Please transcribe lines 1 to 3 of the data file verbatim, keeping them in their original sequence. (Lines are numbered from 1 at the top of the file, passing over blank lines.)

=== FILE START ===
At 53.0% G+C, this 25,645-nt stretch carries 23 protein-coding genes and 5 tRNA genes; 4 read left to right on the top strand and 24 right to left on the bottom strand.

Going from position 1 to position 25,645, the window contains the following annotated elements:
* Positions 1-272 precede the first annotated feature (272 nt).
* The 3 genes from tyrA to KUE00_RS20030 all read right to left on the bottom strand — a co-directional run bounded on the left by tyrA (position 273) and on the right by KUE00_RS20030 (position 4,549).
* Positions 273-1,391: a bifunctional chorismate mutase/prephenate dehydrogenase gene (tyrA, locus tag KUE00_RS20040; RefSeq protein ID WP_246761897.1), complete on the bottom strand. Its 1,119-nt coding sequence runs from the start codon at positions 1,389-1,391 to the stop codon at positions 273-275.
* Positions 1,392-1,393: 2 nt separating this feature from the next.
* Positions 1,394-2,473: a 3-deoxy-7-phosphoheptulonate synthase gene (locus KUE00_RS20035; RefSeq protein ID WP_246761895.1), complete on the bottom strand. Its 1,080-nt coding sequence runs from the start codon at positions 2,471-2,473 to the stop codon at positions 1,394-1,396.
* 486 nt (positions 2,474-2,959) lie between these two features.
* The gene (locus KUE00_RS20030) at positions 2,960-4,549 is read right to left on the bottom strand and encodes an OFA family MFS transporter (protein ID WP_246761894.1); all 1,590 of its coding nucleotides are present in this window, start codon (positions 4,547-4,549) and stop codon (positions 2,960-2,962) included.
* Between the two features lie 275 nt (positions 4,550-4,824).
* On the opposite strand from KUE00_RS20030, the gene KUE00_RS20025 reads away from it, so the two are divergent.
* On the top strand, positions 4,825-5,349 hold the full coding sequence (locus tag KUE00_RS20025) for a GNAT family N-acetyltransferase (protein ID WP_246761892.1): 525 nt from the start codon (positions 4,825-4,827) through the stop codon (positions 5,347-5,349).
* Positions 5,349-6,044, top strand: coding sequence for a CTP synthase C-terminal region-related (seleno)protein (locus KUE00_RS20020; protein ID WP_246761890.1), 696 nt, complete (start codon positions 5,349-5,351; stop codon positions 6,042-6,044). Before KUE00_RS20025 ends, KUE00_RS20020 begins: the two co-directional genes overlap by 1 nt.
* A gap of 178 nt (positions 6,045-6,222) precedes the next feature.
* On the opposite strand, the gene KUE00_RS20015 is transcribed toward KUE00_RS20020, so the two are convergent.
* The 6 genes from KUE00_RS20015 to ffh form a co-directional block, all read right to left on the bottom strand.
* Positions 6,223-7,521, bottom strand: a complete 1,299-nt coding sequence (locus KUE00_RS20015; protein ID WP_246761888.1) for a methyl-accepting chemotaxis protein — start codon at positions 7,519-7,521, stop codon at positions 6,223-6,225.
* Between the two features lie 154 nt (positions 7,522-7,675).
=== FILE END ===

At 53.0% G+C, this 25,645-nt stretch carries 23 protein-coding genes and 5 tRNA genes; 4 read left to right on the top strand and 24 right to left on the bottom strand.

Going from position 1 to position 25,645, the window contains the following annotated elements:
* Positions 1-272 precede the first annotated feature (272 nt).